The official Disney Parks blog today announced that commencing today — and barring any technical issues — Mickey Mouse will not only be meeting and greeting with guests at the Magic Kingdom, but conversing them as well, marking a new major milestone in a very lengthy history of attempting to bring characters to life in all new ways ahead of full NextGen technology implementation.
Interacting with characters is nothing new in particular, but it took a major leap in recent years at Disney California Adventure, where Roz in ‘Monster’s Inc. Mike and Sulley to the Rescue’ is able to use the actual talent’s voice (Pixar’s own Bob Peterson) to present a custom greeting to an on-board guest via a soundboard app. Controlled behind the scenes, a Cast Member is able to string together pre-recorded phrases together and make it appear as if Roz is addressing a guest directly. The same technology went on to be used for Mr. Potato Head in ‘Toy Story Mania!’ as well as the meet and greet Lightning McQueen and Mater in DCA’s Carsland, albeit not to as great an effect. There is, of course, ‘Turtle Talk with Crush,’ which uses exceptional technology in its own rights, but there Crush is on a screen and not a fully tangible being, let alone one that can traverse in physical space.
Talking Mickey is not exactly new to the scene either and has been spotted in testing off and on over the past few years, but he hasn’t been quite ready for primetime for several fairly obvious reasons, none of which have anything directly to do with the fact that he can talk.
The evolution can pretty much start with the appearance of the articulated heads of several Disney characters often seen in staged productions at the North American parks as well as videos and television appearances. Much of the time, these characters perform to track and are often completely single-operator controlled through finger gestures that control blinking and mouth movements. The major obstacle with bringing these articulated characters down from the stage to meet and greet scenarios, however, is that much like your common off-the-shelf toy, the servos and other electronics generate noise when activated (or even when idle in some cases), which can prove a bit disconcerting. Other issues including generated heat and wear and tear were also of concern. These issues were addressed primarily in US Patent Application 20130130585, ‘Method and System for Articulated Character Head Actuation and Control.’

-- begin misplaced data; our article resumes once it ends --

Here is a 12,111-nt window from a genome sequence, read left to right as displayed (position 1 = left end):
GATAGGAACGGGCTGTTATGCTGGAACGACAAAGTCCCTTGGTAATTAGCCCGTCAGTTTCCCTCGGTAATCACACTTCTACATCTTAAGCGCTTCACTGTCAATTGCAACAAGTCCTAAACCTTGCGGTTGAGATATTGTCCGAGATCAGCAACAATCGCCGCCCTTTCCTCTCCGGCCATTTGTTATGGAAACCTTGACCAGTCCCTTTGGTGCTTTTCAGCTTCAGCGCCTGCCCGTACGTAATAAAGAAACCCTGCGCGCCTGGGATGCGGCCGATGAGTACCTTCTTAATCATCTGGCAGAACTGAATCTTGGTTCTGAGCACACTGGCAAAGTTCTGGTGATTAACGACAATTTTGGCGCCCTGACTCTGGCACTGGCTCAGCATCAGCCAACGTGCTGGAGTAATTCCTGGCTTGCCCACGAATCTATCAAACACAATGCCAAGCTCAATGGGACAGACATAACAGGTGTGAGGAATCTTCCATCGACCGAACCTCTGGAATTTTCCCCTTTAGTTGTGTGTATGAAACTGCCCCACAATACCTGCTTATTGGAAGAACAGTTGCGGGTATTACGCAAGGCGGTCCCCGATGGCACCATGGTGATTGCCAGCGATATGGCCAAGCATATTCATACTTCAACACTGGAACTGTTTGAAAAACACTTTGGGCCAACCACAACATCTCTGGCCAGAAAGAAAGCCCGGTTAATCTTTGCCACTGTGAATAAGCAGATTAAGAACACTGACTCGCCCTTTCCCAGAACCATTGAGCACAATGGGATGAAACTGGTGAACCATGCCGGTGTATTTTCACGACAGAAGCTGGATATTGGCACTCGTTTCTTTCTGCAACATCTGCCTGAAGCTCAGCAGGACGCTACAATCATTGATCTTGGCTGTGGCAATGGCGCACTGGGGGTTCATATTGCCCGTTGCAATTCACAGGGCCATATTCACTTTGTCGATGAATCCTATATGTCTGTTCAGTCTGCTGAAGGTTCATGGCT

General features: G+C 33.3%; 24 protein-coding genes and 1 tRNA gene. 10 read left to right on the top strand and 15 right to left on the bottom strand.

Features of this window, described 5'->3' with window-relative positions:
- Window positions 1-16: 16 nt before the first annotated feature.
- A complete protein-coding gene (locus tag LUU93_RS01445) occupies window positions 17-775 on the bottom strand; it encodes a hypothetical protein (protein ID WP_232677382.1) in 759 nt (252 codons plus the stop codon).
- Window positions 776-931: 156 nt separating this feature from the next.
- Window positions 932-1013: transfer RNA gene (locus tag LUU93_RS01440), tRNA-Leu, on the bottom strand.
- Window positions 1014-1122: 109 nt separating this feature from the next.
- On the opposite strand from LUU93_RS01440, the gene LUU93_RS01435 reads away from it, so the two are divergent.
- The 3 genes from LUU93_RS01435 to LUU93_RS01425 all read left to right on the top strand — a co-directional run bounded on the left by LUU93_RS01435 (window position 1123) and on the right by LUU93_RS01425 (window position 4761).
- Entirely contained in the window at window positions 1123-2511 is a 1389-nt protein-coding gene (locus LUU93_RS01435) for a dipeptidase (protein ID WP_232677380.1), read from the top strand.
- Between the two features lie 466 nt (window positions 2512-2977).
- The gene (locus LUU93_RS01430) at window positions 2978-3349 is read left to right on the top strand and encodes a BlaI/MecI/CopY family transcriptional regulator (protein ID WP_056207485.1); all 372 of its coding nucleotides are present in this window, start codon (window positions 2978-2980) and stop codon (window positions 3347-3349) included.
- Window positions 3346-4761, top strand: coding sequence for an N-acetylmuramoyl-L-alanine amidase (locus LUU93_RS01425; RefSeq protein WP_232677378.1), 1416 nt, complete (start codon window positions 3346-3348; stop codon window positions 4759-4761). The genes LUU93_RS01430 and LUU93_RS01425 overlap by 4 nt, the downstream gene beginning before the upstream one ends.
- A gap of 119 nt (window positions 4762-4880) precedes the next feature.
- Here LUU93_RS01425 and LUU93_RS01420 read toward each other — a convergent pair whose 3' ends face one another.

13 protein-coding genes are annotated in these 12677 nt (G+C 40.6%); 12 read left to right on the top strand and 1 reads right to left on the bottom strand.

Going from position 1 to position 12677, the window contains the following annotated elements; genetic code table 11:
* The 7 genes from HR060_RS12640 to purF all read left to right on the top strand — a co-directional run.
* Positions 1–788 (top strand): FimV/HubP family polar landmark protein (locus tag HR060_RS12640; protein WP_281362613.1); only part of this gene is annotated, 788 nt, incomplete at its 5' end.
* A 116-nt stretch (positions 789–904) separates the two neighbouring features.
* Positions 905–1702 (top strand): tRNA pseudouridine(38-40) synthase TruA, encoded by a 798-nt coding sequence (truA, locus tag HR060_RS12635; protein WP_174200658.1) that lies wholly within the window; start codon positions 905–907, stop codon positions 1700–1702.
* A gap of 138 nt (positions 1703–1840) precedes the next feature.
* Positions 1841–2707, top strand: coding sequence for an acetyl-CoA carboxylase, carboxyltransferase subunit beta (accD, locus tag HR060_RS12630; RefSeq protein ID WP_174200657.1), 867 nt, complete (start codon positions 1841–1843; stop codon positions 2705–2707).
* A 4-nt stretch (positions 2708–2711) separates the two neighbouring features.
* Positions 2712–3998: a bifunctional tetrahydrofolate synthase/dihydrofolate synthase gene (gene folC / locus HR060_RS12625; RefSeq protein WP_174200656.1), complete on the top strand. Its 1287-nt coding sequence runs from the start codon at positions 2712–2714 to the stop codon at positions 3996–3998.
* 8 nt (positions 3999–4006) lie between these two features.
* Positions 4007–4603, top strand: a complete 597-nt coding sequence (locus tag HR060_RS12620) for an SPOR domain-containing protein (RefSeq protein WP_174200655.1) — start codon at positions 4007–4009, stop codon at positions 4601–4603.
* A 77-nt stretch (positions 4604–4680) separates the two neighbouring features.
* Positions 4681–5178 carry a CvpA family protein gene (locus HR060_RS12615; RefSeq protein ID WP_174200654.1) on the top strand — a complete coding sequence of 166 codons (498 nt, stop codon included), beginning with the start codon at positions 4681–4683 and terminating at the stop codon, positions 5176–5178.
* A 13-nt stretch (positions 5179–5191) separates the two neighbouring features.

Another issue is that in order to preserve a ‘natural’ appearance, characters blink. That problem becomes obvious to anyone who’s attempted to take photos of one of the staged performances featuring the articulated heads — there is nothing attractive about an articulated character with its eyes shut, nor nothing appropriate about a character with their eyelids half-shut, giving them the ‘wasted’ appearance. If the blinking were operator controlled in meet and greets as they are on stage, this wouldn’t be an issue, but since operators can’t physically control blinking for reasons of show, the heads blink on their own, which provides an opportunity for some interesting family photos to say the least. This issue was recognized and addressed in US Patent Application 20130073087, ‘System for Controlling Robotic Characters to Enhance Photographic Results.’ The proposed patent covers several methods including both audio and visual cues to indicate to the character that they should not blink for an impending photo. From what information we have unofficially gathered, it sounds as though this may have been implemented in a way that the character will not blink when exposed to red-eye reduction, or a series of mini-flashes from the camera before the final flash. We were told that Disney’s PhotoPass should not experience the problem, but guests’ cameras will have varying degrees of luck (thus we’d suggest making sure both flash and red-eye reduction is turned on).
And, of course, there is the issue of actually talking. Followers of the Talking Mickey saga have seen two different flavors of this being tested. One employs an actual human being supplying the voice for Mickey in real-time. Although this offers an extremely high level of engagement between guests and the character, it’s impractical to offer on a full-time basis. It’s considered an expensive venture to train a human to voice the character and then contractual agreements and the like can cause scheduling conflicts, leaving the character unable to be voiced. The second flavor involves a soundboard, much like other characters previously mentioned in this article use. While this solves the issue of voice consistency and availability, it offers just a limited number of phrases at the ready and there can be an unfortunate delay in response time of the characters as well as awkward conversation that doesn’t really mesh well. These issues are addressed in US Patent Application 20130226588, ‘Simulated Conversation by Pre-Recorded Audio Navigator’ in which the phrases available on the soundboard can be dynamically altered based on several forms of input including voice recognition, allowing the character to seamlessly converse with guests (for the most part).
Another form of input that Mickey can respond to, although we are told this will not be enabled for some time, is Disney’s MagicBand technology. Although the patent application seems to fall short of Mickey addressing anyone by name as face characters will have an easier time doing, he will at least be able to recognize birthdays and other special events and respond accordingly. Although how Mickey will know it’s your birthday, especially if you aren’t wearing a button, is a whole new level of creepiness.